Macedonian filmmaker Teona Mitevska’s film Gospod postoi, imeto i’ e Petrunija or God Exists, Her Name Is Petrunya, begins on an ordinary day in the life of Petrunija. Her mother brings her breakfast, which Petrunija eats under the covers, but her mother has actually come to inform her that she has set up (another) job interview for… Read more »
Articles Tagged Film Festivals
Jennifer Reeder’s Knives and Skin is a cult classic ready to happen. A truly original, weird, and eerie film that melds the genres of teen film, horror, feminist fantasy, and thriller, it brims with lush sets, ghostly acapella music, and strangely compelling characters. The film tells the story of one small midwestern town’s reaction to… Read more »
Winning the Generation KPlus Crystal Bear for Best Film at this year’s Berlinale, Une Colonie, directed by Geneviève Dulude-De Celles, tells the coming-of-age story of Mylia as she enters her first year of high school. The story is wonderfully depicted by several young actors—many of whom make their debut here—such as Emilie Bierre as Mylia, Irlande Côté as… Read more »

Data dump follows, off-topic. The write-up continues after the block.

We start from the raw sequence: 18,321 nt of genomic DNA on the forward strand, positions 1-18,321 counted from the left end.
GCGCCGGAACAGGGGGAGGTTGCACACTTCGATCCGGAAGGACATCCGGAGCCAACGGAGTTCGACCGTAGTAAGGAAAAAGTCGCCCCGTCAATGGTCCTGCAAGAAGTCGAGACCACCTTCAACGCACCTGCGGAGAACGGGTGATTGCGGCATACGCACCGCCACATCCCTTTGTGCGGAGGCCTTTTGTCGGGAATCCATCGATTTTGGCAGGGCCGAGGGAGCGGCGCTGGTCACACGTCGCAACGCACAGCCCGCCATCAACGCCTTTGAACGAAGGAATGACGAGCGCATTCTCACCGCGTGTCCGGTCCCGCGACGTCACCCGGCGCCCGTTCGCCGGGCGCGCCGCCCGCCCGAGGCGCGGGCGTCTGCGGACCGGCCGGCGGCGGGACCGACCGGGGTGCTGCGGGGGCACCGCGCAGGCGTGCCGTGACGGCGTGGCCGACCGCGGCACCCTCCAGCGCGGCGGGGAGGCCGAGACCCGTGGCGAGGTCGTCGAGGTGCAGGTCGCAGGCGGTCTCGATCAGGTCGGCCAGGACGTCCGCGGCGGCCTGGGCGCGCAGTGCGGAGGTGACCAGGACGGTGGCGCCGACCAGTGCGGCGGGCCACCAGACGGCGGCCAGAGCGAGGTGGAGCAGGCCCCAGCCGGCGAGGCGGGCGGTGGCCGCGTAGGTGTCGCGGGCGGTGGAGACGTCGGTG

In this interview, co-writers and co-directors Elle-Máijá Tailfeathers and Kathleen Hepburn talk with Michele Meek at Berlinale about some of the aesthetic and practical choices that went into making the film The Body Remembers When the World Broke Open.
The Independent’s Senior Film Critic Kurt Brokaw shares his favorite full-length features and shorts from this year’s New Directors/New Films Festival in New York City. The festival, which introduces audiences to emerging filmmakers from around the world, runs Wednesday March 8th through Sunday April 8th. It is presented by the Film Society of Lincoln Center and the Museum of Modern Art.
Lilla Puskás writes on three movies featured at the 2018 Berlin International Film Festival’s Panorama section: Marilyn, Obscuro Barroco, and Tranny Fag (Bixa Travesty). In the essay, Lilla compares transgender representation through the protagonists of these related narratives. Lilla shares her reflections of how these films tackle the complexity, diversity, and fluidity of transgender identity.
Farrah Kazemi interview Morrissa Maltz about her documentary Ingrid, which premiered at this year’s Slamdance Festival in Park City. The film chronicles the reclusive, strange, and fascinating life of Ingrid Gipson; it is a character study that also reveals Maltz’s talent for color, texture, design, and nuance. Maltz shares with Farrah how she came to meet Ingrid, about securing funds for the film, and about her pending projects.